Technology company Quadient has stressed that “porch pirates” will be out in force over Black Friday and Christmas, as a series of Freedom of Information (FOI) requests to UK police showed the number of reported parcel thefts almost quadrupled between 2019 and 2022.
The average reported value of a stolen parcel is £115.07, which with Citizens Advice claiming 1.5 million parcels are stolen each year, suggests a hidden economy of up to £172m.
Furthermore, police forces warned that just a fraction of parcel theft is reported, meaning nobody knows the true extent of the problem. Quadient compared data held by the police to Citizens Advice’s figure, and said it appears just 0.006% of parcel thefts are ever reported.
The requests, made to forces across the UK, revealed most thefts occur in November and December. There has also been a clear year-on-year increase in reported parcel thefts: from an estimated 2,700 nationwide in 2019, to almost 10,500 in 2022 – an increase of 287%.
“Parcel theft is a growing issue in the UK. In the US there is a huge problem with ‘porch pirates’ following delivery trucks around neighbourhoods and stealing parcels, and the police figures indicate criminals in the UK are increasingly recognising the same lucrative opportunity,” said Ian Caminsky, SVP & MD parcel locker solutions UKI, Quadient.
“Police forces themselves have stated that the number of reported incidents is just the tip of the iceberg; after all when parcels go missing, many people will often contact retailers and couriers, rather than the police. Yet this means the true scale of the problem facing retailers, couriers and building management remains unknown, meaning it is hard to inspire action. Something needs to change, because at the moment, this lack of understanding is playing into criminals’ hands.”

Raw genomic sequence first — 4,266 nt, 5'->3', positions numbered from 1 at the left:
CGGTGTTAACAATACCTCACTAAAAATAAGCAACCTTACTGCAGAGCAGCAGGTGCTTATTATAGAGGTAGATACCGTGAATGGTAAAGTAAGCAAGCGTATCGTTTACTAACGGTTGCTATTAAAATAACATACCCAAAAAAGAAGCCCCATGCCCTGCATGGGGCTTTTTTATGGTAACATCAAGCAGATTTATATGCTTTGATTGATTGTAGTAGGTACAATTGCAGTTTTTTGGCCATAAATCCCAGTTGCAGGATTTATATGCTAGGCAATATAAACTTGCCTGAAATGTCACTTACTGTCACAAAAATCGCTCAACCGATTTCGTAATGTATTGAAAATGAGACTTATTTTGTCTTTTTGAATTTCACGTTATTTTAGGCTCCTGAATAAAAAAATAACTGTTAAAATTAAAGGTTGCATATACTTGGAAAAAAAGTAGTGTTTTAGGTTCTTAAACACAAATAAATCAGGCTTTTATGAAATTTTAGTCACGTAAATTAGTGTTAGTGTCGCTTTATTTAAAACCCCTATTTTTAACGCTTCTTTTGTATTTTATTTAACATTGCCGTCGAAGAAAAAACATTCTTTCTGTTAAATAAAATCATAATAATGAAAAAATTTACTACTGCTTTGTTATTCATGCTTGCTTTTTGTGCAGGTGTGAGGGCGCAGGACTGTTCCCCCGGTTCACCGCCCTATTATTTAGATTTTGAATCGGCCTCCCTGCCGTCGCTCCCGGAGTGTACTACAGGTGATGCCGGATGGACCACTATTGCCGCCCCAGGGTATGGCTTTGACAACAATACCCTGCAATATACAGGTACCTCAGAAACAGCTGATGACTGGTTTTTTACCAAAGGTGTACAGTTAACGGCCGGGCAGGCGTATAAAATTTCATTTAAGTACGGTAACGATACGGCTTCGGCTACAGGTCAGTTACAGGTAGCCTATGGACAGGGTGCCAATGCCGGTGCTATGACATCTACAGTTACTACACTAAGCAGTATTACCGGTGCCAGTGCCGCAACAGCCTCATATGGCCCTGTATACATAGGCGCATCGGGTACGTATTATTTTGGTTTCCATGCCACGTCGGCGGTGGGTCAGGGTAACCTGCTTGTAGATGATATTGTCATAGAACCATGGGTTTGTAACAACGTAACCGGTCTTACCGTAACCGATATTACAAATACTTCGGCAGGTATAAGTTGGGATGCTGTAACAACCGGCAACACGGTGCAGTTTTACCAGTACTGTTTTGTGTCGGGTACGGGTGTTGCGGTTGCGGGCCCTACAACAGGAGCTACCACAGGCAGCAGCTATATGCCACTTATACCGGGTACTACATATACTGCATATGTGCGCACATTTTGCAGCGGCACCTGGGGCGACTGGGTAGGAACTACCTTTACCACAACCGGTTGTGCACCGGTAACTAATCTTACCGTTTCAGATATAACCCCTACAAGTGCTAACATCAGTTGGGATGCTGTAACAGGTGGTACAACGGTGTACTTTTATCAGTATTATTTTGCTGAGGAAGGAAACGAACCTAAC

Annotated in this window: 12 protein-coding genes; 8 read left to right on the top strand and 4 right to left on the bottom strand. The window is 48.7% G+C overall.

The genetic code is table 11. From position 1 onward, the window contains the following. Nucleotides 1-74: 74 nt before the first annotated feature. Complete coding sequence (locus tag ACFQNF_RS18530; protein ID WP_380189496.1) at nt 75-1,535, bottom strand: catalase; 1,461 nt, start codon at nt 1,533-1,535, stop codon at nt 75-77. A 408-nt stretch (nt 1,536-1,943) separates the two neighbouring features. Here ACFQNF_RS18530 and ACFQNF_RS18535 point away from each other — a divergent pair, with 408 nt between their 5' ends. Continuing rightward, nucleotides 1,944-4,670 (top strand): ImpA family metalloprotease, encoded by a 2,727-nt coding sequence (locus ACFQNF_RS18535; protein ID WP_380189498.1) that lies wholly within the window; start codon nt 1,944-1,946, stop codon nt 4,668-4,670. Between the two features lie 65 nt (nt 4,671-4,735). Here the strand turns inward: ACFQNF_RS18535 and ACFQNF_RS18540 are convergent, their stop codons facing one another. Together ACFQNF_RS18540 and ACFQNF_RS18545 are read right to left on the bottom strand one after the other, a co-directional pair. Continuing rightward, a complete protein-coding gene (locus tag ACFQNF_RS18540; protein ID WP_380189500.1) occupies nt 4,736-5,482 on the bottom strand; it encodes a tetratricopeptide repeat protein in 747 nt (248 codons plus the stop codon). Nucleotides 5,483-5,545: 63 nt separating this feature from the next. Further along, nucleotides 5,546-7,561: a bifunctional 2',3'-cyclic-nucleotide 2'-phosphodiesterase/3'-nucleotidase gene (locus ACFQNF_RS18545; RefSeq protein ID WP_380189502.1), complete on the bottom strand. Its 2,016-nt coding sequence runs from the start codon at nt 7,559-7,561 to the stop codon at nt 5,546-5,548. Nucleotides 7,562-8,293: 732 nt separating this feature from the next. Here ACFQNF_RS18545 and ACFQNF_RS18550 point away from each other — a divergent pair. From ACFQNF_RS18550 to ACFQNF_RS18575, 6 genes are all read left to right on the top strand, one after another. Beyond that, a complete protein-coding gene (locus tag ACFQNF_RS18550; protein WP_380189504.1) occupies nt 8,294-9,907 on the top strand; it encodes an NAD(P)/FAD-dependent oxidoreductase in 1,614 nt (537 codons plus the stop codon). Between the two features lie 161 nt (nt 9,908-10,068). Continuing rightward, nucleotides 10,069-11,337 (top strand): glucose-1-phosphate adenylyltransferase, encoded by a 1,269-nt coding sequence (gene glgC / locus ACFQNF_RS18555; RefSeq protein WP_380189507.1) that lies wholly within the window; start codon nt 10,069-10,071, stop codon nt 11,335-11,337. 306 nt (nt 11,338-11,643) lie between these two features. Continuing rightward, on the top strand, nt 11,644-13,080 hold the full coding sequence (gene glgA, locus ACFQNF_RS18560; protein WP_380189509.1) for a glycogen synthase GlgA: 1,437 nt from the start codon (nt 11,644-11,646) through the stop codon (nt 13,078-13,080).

Quadient also stressed that criminals are ‘working nine to five’, with the most common time for thefts to occur was these hours. Forces also reported people aged 22-34 are the most likely to have a parcel stolen, suggesting that many parcels are stolen from young people while they are at work.
The highest average value for a stolen parcel was from City of London Police, with £1,128 – almost ten times higher than the UK average. Conversely, Durham Constabulary reported an average of £9.78 – less than a tenth of the UK average, and £1,118.22 lower than City of London.
“Whether thefts are reported to the police or not, insurers, retailers and delivery companies are covering the cost of a huge hidden economy. Ultimately consumers foot the bill for this criminal activity, as the cost will be factored into pricing decisions – businesses need to work together to draw a line in the sand,” continued Caminsky.
“There are also more hidden costs to consider – for instance, the loss of trust from residents in apartments or office blocks, and the nagging fear that a much-anticipated Christmas gift or Black Friday bargain will be stolen away. Something has to change: industries and law enforcement need to be able to see the true scale of the problem. And we all need a concerted effort to increase the reliability and safety of parcel deliveries.”